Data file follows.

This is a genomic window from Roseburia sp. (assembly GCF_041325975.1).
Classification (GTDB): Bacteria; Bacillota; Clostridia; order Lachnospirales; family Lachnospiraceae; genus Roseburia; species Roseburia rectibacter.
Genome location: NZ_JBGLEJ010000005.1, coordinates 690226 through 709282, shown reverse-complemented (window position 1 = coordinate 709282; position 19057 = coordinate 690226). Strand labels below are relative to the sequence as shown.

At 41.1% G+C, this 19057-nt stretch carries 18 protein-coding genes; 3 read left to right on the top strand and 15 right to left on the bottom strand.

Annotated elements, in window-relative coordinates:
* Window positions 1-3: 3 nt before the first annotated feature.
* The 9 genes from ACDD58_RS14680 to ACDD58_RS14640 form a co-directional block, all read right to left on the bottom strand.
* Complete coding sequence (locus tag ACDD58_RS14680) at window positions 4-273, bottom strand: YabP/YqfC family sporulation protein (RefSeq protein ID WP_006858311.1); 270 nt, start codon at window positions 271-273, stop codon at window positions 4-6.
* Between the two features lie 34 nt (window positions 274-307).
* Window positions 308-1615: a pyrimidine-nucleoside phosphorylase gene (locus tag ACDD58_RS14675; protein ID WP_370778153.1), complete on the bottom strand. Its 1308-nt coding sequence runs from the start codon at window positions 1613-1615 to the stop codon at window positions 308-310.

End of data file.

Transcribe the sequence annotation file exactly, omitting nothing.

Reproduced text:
This is a genomic window from Roseburia sp. (assembly GCF_041325975.1).
Classification (GTDB): Bacteria; Bacillota; Clostridia; order Lachnospirales; family Lachnospiraceae; genus Roseburia; species Roseburia rectibacter.
Genome location: NZ_JBGLEJ010000005.1, coordinates 690226 through 709282, shown reverse-complemented (window position 1 = coordinate 709282; position 19057 = coordinate 690226). Strand labels below are relative to the sequence as shown.

At 41.1% G+C, this 19057-nt stretch carries 18 protein-coding genes; 3 read left to right on the top strand and 15 right to left on the bottom strand.

Annotated elements, in window-relative coordinates:
* Window positions 1-3: 3 nt before the first annotated feature.
* The 9 genes from ACDD58_RS14680 to ACDD58_RS14640 form a co-directional block, all read right to left on the bottom strand.
* Complete coding sequence (locus tag ACDD58_RS14680) at window positions 4-273, bottom strand: YabP/YqfC family sporulation protein (RefSeq protein ID WP_006858311.1); 270 nt, start codon at window positions 271-273, stop codon at window positions 4-6.
* Between the two features lie 34 nt (window positions 274-307).
* Window positions 308-1615: a pyrimidine-nucleoside phosphorylase gene (locus tag ACDD58_RS14675; protein ID WP_370778153.1), complete on the bottom strand. Its 1308-nt coding sequence runs from the start codon at window positions 1613-1615 to the stop codon at window positions 308-310.